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Analysis

Rise of the machines as Limerick break Galway

Shane Stapleton was at Croke Park to see the All-Ireland senior hurling semi-final clash of Limerick v Galway

Shane Stapleton was at Croke Park to see the All-Ireland senior hurling semi-final clash of Limerick v Galway.

Limerick 2-24 Galway 1-18 All-Ireland SHC semi-final
Limerick are back into their fifth All-Ireland final in six years after a resounding win over Galway at Croke Park.

Aaron Gillane routed the Tribe for 2-6 (0-5f) and 11 other teammates got on the scoresheet as Henry Shefflin’s side collapsed.

The latter were 1-13 to 1-12 in front at the break and the consensus was that they should have been further ahead, but in retrospect it seemed as though the Munster kingpins had yet to find their groove.

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Gearoid Hegarty, Cian Lynch, Diarmaid Byrnes and Seamus Flanagan all had poor misses early on, while Cathal Mannion rattled a beautiful ball to the net on 15 minutes.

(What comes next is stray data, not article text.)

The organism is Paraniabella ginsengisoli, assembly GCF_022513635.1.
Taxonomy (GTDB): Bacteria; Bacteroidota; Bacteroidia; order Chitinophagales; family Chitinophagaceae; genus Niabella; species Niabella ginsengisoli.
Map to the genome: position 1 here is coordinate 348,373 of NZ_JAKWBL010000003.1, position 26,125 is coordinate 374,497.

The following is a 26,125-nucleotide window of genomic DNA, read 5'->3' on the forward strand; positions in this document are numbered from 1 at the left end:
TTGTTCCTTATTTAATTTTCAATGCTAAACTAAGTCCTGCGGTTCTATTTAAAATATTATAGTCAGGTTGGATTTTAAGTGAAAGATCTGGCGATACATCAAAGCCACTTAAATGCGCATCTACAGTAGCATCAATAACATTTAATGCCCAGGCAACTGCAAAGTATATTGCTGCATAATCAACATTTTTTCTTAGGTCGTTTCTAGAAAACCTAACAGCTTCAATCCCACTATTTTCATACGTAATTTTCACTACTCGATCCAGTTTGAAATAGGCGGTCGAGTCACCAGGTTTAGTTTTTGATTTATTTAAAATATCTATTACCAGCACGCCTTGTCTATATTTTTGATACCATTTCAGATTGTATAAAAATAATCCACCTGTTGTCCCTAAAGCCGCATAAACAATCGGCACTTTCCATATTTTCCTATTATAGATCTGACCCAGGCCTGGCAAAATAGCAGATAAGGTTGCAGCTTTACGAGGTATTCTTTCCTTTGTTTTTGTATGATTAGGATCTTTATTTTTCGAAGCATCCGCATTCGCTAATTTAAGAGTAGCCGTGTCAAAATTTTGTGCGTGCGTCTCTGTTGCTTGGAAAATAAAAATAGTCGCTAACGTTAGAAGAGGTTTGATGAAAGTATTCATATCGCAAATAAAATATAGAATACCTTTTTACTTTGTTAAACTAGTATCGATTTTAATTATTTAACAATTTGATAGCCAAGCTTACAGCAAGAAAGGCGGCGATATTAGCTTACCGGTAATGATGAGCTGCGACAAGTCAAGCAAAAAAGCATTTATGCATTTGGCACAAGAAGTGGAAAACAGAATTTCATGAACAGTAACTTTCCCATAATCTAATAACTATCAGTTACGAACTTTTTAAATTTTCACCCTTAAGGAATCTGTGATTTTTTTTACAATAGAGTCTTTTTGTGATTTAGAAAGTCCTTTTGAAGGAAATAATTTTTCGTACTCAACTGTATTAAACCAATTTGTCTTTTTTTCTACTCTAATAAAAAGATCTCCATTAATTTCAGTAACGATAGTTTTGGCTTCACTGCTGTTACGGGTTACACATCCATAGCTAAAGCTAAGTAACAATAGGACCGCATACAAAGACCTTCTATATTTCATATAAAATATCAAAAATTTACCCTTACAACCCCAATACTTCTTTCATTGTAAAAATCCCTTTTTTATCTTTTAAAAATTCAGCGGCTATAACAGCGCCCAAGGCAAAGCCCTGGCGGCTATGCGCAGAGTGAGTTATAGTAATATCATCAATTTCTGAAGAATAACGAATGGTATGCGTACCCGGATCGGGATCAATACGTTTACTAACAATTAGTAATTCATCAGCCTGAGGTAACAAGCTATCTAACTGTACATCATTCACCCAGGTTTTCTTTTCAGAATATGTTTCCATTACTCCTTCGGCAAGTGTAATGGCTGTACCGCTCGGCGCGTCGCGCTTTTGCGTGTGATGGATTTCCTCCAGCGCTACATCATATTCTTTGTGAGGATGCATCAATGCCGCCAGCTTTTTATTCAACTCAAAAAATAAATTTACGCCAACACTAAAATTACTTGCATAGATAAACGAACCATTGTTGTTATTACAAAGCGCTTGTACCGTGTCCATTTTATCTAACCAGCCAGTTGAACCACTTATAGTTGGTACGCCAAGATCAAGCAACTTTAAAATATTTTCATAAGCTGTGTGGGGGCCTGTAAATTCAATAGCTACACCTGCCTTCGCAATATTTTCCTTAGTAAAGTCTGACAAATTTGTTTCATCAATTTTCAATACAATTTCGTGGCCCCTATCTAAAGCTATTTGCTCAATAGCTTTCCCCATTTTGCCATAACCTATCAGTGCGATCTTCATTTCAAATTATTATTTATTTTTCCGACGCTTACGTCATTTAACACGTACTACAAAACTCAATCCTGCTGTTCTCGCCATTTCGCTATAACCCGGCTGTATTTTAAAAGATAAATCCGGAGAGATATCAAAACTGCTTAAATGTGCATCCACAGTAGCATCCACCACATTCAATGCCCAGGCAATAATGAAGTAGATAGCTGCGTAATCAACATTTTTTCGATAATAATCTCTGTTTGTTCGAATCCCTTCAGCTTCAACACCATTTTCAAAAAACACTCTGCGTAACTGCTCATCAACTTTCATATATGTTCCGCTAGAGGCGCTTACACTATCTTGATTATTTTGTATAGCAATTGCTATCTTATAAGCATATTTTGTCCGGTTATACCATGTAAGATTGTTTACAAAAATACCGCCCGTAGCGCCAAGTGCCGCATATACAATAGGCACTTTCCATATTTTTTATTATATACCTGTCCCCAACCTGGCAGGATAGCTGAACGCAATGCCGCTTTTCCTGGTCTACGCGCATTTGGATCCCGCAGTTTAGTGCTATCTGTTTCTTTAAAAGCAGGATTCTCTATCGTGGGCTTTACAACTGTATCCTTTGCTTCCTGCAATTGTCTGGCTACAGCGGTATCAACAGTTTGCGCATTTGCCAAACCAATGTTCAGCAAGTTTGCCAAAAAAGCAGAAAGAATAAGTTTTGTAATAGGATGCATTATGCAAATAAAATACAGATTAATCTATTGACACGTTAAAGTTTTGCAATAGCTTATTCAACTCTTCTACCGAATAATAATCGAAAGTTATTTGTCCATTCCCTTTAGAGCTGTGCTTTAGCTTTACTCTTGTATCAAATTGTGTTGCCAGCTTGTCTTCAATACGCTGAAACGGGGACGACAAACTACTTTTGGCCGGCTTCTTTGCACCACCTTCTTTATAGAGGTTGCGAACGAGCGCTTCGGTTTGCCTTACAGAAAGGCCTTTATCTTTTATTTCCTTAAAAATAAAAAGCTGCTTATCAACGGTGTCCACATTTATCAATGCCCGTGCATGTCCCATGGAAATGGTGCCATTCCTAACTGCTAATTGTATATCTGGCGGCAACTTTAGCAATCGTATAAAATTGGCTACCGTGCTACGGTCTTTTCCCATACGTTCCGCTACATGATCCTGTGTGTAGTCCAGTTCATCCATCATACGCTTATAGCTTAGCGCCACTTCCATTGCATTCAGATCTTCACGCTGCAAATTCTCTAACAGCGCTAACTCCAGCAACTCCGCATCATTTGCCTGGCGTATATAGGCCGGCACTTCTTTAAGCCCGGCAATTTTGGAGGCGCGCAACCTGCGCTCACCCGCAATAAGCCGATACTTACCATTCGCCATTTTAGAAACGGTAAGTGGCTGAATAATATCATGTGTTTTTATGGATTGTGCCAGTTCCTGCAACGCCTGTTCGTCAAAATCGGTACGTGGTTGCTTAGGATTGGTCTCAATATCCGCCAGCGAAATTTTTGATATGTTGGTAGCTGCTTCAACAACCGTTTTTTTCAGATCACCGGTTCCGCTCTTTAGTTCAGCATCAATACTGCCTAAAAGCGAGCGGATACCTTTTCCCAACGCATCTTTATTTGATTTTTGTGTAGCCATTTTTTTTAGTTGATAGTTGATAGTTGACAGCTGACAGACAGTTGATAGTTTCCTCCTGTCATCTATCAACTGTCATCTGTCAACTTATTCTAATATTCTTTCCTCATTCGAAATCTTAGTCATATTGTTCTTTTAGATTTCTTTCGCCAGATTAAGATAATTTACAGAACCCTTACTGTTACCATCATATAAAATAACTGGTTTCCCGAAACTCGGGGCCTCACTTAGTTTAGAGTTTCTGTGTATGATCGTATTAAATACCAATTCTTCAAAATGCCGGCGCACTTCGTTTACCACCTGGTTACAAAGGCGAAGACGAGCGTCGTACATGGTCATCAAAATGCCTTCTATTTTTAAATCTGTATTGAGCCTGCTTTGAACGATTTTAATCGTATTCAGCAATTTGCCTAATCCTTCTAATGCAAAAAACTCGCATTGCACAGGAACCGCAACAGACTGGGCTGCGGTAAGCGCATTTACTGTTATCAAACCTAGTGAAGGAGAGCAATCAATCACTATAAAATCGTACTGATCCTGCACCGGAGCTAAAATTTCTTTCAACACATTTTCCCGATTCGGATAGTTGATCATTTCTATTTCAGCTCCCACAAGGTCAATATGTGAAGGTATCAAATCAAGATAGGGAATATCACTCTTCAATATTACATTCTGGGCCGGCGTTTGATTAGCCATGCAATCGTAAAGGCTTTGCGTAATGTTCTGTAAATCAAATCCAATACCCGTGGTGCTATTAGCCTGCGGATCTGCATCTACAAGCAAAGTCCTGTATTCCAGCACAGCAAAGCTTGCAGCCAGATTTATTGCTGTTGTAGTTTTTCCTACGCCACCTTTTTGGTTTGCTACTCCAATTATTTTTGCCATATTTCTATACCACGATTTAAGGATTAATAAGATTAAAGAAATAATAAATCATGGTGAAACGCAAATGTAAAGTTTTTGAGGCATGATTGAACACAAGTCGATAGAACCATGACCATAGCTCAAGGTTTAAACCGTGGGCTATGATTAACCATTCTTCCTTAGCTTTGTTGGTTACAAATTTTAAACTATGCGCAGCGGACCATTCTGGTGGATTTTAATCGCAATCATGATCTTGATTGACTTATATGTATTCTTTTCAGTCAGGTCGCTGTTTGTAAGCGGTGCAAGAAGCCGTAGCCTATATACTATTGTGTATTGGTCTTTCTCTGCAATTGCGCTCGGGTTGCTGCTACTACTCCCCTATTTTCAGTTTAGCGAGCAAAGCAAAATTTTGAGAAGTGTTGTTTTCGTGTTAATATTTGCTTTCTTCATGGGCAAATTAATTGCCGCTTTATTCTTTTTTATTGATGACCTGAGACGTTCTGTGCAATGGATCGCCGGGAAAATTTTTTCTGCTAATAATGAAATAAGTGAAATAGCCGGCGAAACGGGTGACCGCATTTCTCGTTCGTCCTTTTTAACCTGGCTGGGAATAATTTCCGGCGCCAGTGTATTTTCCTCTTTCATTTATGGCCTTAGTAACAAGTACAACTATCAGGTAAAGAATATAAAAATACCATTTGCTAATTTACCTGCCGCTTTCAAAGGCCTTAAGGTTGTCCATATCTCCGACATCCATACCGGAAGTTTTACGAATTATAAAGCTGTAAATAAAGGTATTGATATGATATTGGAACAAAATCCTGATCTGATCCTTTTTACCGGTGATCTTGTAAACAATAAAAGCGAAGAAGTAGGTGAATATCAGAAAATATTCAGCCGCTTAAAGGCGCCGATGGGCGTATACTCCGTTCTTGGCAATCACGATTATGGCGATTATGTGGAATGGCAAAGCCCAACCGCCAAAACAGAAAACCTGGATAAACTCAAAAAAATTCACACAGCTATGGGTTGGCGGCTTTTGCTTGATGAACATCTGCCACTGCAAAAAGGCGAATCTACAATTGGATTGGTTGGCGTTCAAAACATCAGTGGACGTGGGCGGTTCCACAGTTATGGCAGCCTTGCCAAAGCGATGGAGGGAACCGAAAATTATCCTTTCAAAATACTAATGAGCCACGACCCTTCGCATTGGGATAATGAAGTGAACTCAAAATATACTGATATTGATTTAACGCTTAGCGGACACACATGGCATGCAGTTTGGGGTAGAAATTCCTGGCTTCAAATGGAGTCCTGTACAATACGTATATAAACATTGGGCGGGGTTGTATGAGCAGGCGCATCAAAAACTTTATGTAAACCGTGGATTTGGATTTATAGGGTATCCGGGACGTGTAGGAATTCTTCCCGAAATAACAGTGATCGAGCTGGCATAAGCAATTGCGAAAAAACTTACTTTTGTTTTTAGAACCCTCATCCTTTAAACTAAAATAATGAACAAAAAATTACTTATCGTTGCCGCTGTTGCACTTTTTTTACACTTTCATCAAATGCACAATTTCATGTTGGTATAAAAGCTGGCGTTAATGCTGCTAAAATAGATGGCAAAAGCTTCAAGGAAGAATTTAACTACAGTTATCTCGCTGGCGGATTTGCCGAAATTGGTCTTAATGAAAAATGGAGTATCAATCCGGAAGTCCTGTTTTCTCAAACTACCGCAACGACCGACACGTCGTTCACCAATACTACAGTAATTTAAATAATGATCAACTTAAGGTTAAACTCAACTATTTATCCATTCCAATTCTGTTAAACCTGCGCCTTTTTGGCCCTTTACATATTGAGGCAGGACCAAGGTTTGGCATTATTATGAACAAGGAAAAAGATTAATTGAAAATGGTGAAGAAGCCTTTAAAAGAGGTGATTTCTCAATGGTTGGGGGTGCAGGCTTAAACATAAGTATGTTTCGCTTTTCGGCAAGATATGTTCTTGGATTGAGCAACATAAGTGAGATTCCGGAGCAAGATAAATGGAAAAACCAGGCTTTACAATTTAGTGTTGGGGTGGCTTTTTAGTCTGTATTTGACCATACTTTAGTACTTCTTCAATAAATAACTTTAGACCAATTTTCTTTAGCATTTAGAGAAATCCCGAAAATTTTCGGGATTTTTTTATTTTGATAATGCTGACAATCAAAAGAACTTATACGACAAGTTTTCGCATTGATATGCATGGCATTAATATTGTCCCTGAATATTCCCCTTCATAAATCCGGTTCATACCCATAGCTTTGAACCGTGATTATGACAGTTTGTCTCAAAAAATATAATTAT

It helped the men from the west establish a six-point led by the 25th minute, at which time Galway had accrued 1-12, but they added just 0-6 in the remaining 50-odd minutes when injury time in either half is included.

Call it strangulation by Limerick, self-immolation by the Tribe, or some truth in between, there was no denying the 15-point swing in the direction of the champions after that early storm.

Brian Concannon’s goal chance on 30 minutes was, without question, the key moment as far as the vanquished were concerned.

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Mike Casey did what any good defender would do by retreating onto the line as Kevin Cooney burst through and handed the ball off, and the Na Piarsaigh man’s luck was in as the ball struck the bas of his hurley.

The harder you work, the luckier you get. Limerick then hit six of the final seven points of the half and that was the beginning of the end.